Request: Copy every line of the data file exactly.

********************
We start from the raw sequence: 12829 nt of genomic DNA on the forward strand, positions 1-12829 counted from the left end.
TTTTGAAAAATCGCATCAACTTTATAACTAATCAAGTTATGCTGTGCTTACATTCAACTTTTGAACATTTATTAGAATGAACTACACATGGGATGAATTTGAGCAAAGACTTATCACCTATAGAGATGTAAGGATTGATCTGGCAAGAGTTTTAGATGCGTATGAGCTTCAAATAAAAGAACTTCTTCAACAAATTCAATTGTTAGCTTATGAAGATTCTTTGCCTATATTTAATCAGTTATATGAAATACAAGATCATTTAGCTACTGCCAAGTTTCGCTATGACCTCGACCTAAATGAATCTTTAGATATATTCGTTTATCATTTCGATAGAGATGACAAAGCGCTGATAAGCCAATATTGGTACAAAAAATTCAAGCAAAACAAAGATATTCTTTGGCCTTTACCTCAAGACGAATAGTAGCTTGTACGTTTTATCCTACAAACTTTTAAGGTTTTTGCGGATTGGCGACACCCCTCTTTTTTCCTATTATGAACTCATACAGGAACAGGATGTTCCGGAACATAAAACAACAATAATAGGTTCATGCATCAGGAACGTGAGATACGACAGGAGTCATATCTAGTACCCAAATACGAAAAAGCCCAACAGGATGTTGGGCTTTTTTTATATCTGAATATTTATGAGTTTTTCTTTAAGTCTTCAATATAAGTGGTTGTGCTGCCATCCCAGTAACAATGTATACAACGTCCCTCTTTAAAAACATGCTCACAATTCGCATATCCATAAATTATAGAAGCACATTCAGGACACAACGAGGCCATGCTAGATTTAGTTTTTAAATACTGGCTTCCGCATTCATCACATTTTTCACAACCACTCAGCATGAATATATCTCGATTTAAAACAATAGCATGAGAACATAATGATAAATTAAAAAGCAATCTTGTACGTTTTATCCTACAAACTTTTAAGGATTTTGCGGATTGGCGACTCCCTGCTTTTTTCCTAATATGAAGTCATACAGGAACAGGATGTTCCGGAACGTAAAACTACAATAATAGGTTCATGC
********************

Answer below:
We start from the raw sequence: 12829 nt of genomic DNA on the forward strand, positions 1-12829 counted from the left end.
TTTTGAAAAATCGCATCAACTTTATAACTAATCAAGTTATGCTGTGCTTACATTCAACTTTTGAACATTTATTAGAATGAACTACACATGGGATGAATTTGAGCAAAGACTTATCACCTATAGAGATGTAAGGATTGATCTGGCAAGAGTTTTAGATGCGTATGAGCTTCAAATAAAAGAACTTCTTCAACAAATTCAATTGTTAGCTTATGAAGATTCTTTGCCTATATTTAATCAGTTATATGAAATACAAGATCATTTAGCTACTGCCAAGTTTCGCTATGACCTCGACCTAAATGAATCTTTAGATATATTCGTTTATCATTTCGATAGAGATGACAAAGCGCTGATAAGCCAATATTGGTACAAAAAATTCAAGCAAAACAAAGATATTCTTTGGCCTTTACCTCAAGACGAATAGTAGCTTGTACGTTTTATCCTACAAACTTTTAAGGTTTTTGCGGATTGGCGACACCCCTCTTTTTTCCTATTATGAACTCATACAGGAACAGGATGTTCCGGAACATAAAACAACAATAATAGGTTCATGCATCAGGAACGTGAGATACGACAGGAGTCATATCTAGTACCCAAATACGAAAAAGCCCAACAGGATGTTGGGCTTTTTTTATATCTGAATATTTATGAGTTTTTCTTTAAGTCTTCAATATAAGTGGTTGTGCTGCCATCCCAGTAACAATGTATACAACGTCCCTCTTTAAAAACATGCTCACAATTCGCATATCCATAAATTATAGAAGCACATTCAGGACACAACGAGGCCATGCTAGATTTAGTTTTTAAATACTGGCTTCCGCATTCATCACATTTTTCACAACCACTCAGCATGAATATATCTCGATTTAAAACAATAGCATGAGAACATAATGATAAATTAAAAAGCAATCTTGTACGTTTTATCCTACAAACTTTTAAGGATTTTGCGGATTGGCGACTCCCTGCTTTTTTCCTAATATGAAGTCATACAGGAACAGGATGTTCCGGAACGTAAAACTACAATAATAGGTTCATGC